Young JB, Abraham WT, Smith AL, Leon AR, Lieberman R, Wilkoff B, et al. Combined cardiac resynchronization and implantable cardioversion defibrillation in advanced chronic heart failure: the MIRACLE ICD Trial. JAMA. 2003;289:2685–94.
Houthuizen P, Bracke FA, van Gelder BM. Atrioventricular and interventricular delay optimization in cardiac resynchronization therapy: physiological principles and overview of available methods. Heart Fail Rev. 2011;16:263–76.
Sacchi S, Contardi D, Pieragnoli P, Ricciardi G, Giomi A, Padeletti L. Hemodynamic sensor in cardiac implantable electric devices: the endocardial accelaration technology. J Healthc Eng. 2013;4:453–64.
Ritter P, Delnoy PP, Padeletti L, Lunati M, Naegele H, Borri-Brunetto A, et al. A randomized pilot study of optimization of cardiac resynchronization therapy in sinus rhythm patients using a peak endocardial acceleration sensor versus standard methods. Europace. 2012;14:1324–33.
Delnoy PP, Ritter P, Naegele H, Orazi S, Szwed H, Zupan I, et al. Association between frequent cardiac resynchronization therapy optimization and long-term clinical response: a post hoc analysis of the Clinical Evaluation on Advanced Resynchronization (CLEAR) pilot study. Europace. 2013;15:1174–81.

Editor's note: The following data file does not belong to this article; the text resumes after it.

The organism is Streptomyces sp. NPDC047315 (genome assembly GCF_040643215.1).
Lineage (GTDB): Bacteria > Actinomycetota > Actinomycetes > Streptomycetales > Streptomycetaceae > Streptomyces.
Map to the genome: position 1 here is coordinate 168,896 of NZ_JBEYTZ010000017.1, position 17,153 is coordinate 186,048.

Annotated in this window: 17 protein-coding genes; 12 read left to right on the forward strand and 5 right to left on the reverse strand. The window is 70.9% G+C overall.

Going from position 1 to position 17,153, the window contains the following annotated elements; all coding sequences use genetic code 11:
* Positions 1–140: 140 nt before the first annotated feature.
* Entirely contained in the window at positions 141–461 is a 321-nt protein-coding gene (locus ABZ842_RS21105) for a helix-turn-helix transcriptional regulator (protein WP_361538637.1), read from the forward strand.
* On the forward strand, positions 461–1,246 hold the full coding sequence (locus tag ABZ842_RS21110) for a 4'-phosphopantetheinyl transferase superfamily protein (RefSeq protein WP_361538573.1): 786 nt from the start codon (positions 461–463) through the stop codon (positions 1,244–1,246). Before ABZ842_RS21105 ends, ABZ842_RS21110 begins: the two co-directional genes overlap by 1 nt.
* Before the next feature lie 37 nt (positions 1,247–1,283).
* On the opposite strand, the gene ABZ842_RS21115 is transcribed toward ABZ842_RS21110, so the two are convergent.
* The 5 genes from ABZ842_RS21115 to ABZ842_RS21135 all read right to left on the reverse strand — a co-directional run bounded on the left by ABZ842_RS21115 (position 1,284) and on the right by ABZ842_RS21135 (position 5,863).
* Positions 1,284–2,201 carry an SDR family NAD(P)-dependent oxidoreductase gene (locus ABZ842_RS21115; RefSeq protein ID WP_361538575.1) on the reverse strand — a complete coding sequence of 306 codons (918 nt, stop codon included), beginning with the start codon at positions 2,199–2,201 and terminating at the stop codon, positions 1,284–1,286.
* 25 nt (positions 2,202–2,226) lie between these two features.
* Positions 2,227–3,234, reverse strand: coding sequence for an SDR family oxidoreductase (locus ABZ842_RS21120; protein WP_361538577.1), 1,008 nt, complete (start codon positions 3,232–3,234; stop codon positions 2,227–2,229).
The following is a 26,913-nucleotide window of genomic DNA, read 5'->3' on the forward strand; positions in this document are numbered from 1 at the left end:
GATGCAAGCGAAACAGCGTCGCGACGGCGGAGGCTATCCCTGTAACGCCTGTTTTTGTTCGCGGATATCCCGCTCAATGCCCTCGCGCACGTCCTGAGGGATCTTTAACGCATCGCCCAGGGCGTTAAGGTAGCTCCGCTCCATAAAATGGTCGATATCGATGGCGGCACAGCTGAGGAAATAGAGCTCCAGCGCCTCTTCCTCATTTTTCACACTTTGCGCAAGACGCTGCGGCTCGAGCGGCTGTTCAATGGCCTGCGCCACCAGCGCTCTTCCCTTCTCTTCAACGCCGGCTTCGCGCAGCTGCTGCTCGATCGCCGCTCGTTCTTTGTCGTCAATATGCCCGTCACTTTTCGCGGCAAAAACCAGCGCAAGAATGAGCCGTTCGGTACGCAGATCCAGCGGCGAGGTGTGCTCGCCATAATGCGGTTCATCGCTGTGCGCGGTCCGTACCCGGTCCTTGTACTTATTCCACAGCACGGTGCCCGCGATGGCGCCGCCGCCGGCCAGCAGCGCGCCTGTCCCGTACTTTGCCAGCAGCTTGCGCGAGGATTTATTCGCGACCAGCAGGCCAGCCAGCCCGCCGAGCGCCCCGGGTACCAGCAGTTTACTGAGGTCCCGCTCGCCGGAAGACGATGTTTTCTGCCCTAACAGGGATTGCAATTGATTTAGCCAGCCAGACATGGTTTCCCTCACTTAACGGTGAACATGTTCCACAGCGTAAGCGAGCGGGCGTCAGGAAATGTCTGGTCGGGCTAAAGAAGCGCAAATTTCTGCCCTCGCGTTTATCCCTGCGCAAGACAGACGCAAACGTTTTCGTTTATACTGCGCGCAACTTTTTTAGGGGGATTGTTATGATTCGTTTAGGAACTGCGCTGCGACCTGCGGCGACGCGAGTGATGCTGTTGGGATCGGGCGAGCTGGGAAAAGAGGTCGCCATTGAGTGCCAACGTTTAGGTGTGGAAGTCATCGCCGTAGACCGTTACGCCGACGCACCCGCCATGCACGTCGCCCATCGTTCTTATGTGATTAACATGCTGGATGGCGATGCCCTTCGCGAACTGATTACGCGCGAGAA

Banz K, Delnoy PP, Billuart JR. Exploratory cost-effectiveness analysis of cardiac resynchronization therapy with systematic device optimization versus standard (non-systematic) optimization: a multinational economic evaluation. Health. Econ Rev. 2015;5:57.
Duncker D, Delnoy PP, Nagele H, Mansourati J, Mont L, Anselme F, Stengel P, Anselmi F, Oswald H, Leclercq C. 2015. First clinical evaluation of an atrial haemodynamic sensor lead for automatic optimization of cardiac resynchronization therapy. Europace. Epub ahead of print. http://dx.doi.org/10.1093/europace/euv114
Singh JP, Abraham WT, Chung ES, Rogers T, Sambelashvili A, Coles Jr JA, et al. Clinical response with adaptive CRT algorithm compared with CRT with echocardiography-optimized atrioventricular delay: a retrospective analysis of multicentre trials. Europace. 2013;15:1622–8.
Oliveira MM, Branco LM, Galrinho A, da Silva N, Cunha PS, Valente B, et al. Hemodynamic device-based optimization in cardiac resynchronization therapy: concordance with systematic echocardiographic assessment of AV and VV intervals. Res Rep Clin Cardiol. 2015;6:97–103.
Brugada J, Brachmann J, Delnoy PP, Padeletti L, Reynolds D, Ritter P, et al. Automatic optimization of cardiac resynchronization therapy using SonR-rationale and design of the clinical trial of the SonRtip lead and automatic AV-VV optimization algorithm in the paradym RF SonR CRT-D (RESPOND CRT) trial. Am Heart J. 2014;167:429–36.
We thank Anne Rousseau-Plasse, PhD, and Frédérique Maneval, MSc, for editorial assistance, and Daniela Oliveira for her significant contribution in data collection and interpretation, on behalf of Sorin CRM SAS.
MV and GC have received lecture honorary/travel support from Boston Scientific, Medtronic, St Jude Medical, and Sorin Group. PC has no competing interests to declare.
GC and MV analyzed and interpreted the patient data. All authors read and approved the final manuscript.